Photo: Liz Hafalia / The Chronicle
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A new report says the Bay Area’s homeless population is the third-largest in the country with more than 28,000 people across the nine-county region lacking housing.
A perhaps more startling fact included in the study by the business-oriented Bay Area Council is this: 67 percent of the homeless people in the Bay Area are unsheltered, compared to 26 percent in Chicago metro, 16 percent in Denver, 15 percent in Washington, D.C. metro and 5 percent in New York City.
The only major city or metro area with a higher percentage of homeless people without access to any shelter is Los Angeles with 75 percent unsheltered. (See percentages for other cities in the gallery above.)
“The size of the Bay Area’s homeless population combined with the lack of shelter makes the region’s homeless population more visible than elsewhere in the United States,” says the study.
The Bay Area Council’s study, called “Bay Area Homelessness: A Regional View of a Regional Crisis,” aims to present a comprehensive look at homelessness in the area and encourage community leaders to find a region-wide solution. You can browse many of the findings from the report in the gallery above. But at this point, you’re probably wondering why many other cities have prioritized low-cost shelters as a temporary solution for homelessness more than the Bay Area has. The main reason is weather.
“The weather on the East Coast is much more extreme,” said Jeff Kositsky, director of S.F.’s Department of Homelessness and Supportive Housing. “Not that people don’t die on the streets here, they do, but we don’t have the extremes, and as a result we haven’t prioritized the right to shelter.”
In some places on the East Coast, people are forced to go into shelters and aren’t allowed to sleep in public spaces, while in New York, people actually have a legal right to shelter. This is due to a law passed in the 1980s that forced the city and state to provide shelter beds to all New Yorkers who are homeless by “reason of physical, mental, or social dysfunction.”
On the upside, people are off the streets with roofs over their heads due to the law, but studies have shown the New York’s system is riddled with problems and has created a reliance on shelters.
“I don’t believe that law has served unhoused people well,” Kositsky said. “People get warehoused by these shelters. Some shelters are great with high-quality programs, but others, I’d understand why people would rather be outdoors.”
In February 2019, there were 63,615 homeless people sleeping each night in the New York City municipal shelter system; this number is 74% higher than it was a decade ago, according to the New York Coalition for Homelessness.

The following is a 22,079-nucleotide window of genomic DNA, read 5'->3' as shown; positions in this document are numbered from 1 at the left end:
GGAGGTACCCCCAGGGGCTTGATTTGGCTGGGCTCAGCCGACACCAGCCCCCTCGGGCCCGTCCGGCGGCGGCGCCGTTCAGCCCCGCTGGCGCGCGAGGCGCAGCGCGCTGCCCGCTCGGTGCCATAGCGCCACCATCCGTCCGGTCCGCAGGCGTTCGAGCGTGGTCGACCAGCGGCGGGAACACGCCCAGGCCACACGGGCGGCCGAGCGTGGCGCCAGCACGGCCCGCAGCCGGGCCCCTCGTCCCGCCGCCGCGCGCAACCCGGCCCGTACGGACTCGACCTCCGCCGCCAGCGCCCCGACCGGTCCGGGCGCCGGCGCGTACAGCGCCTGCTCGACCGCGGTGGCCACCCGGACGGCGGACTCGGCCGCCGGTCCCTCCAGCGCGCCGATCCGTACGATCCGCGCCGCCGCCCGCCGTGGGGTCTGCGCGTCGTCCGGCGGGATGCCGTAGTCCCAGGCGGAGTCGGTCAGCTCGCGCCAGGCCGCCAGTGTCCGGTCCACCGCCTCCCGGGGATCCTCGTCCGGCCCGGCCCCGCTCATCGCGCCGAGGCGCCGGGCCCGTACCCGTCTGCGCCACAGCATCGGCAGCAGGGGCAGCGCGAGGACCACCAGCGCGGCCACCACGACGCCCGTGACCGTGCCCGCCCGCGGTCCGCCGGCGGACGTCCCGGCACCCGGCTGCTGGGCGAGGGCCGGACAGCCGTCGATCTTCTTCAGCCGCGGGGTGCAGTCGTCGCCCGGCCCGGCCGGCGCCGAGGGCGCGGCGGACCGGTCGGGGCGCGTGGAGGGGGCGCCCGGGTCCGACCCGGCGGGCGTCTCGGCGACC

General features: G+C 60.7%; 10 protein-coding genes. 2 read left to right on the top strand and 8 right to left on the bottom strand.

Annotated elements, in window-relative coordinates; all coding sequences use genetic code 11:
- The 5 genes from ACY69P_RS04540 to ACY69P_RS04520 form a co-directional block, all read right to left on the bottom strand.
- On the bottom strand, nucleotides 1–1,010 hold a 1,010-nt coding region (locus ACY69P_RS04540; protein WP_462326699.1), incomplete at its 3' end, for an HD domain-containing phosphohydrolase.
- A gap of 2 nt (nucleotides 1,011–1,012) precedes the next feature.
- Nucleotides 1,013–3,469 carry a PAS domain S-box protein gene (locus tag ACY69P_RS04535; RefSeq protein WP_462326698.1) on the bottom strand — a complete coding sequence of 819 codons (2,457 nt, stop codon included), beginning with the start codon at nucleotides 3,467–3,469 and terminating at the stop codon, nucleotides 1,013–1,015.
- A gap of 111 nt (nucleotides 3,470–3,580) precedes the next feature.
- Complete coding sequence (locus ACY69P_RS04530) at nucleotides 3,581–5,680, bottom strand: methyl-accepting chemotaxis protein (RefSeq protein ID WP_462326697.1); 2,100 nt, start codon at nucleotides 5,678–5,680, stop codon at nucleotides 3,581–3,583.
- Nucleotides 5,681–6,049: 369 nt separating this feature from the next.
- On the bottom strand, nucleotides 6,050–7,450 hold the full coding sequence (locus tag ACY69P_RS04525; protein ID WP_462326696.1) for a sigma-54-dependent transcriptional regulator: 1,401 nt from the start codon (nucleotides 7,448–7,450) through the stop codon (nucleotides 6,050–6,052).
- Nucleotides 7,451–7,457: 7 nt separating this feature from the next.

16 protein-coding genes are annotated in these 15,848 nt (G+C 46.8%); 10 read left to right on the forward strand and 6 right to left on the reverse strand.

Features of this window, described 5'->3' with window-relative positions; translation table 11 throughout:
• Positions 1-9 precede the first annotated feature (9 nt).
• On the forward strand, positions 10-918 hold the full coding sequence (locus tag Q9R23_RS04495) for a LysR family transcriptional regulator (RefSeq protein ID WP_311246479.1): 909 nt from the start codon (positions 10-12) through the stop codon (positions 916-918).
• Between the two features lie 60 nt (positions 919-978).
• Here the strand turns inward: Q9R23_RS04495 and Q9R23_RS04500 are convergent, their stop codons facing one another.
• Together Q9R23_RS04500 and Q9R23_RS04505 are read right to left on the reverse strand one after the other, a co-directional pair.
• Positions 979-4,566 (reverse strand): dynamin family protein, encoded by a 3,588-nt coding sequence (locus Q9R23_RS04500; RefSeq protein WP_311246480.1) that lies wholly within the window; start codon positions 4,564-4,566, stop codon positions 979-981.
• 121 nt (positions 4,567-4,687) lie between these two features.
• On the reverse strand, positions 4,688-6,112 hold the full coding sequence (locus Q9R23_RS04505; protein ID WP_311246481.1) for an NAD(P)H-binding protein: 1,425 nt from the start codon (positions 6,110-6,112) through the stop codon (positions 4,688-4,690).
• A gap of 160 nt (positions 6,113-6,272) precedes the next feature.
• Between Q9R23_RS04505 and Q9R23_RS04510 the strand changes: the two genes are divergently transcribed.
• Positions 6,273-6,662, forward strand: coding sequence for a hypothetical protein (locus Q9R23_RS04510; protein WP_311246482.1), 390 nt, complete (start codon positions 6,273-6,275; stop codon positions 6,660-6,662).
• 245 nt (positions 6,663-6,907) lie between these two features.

Meanwhile, in the Bay Area, shelter access has diminished in recent years. From 2011 to 2017, “the number of shelter beds in the region declined by 3 percent per year (about 1,700 beds lost in total),” according to the report.
The reasons for the Bay Area’s lack of shelter access are abundant and complicated, and the number of temporary beds that should be added is up for debate. While some might argue building a robust shelter system is an inexpensive and efficient solution to getting people off the streets, the sentiment among local experts seems to be that it’s better to invest the scarce resources in permanent housing, which may be more expensive but offers a long-term solution.
“I think it’s better to have people sheltered than unsheltered,” said Sam Dodge, homeless coordinator for San Francisco Public Works. “But the best thing is to have people in houses. It’s important that people have shelter, but they should be rapidly transitioned into housing. What we want is a huge infusion of resources for affordable housing, not just an ever-expanding shelter system.”
It’s no secret the Bay Area lacks affordable housing, and the Bay Area Council’s report notes a 2016 study finding California has 3.5 million fewer homes than needed.
The study also includes a long list of solutions for fast-tracking affordable-housing projects across the region, and concludes, “A true solution to homelessness would require a permanent home for each homeless individual or family.”
It’s a lofty goal, and one the report doesn’t put an exact monetary value on, but it’s bound to cost millions, even billions, San Francisco Chronicle reporter Kevin Fagan wrote in his story on the report.
It’s also bound to take time, and that brings us back to one more startling fact from the report: “Given existing growth rates in the inflows into homelessness and assuming the region could sustain 2017’s annual increase of permanent supportive housing units (2,500), the Bay Area will not be able to provide a bed to each of its homeless residents until 2037.”
For more on the report, read Fagan’s story “Homelessness: Regional plan needed to solve Bay Area crisis” at SFChronicle.com.
This post was originally posted at https://www.sfgate.com/bayarea/article/Bay-Area-homeless-unsheltered-67-percent-NYC-13757259.php.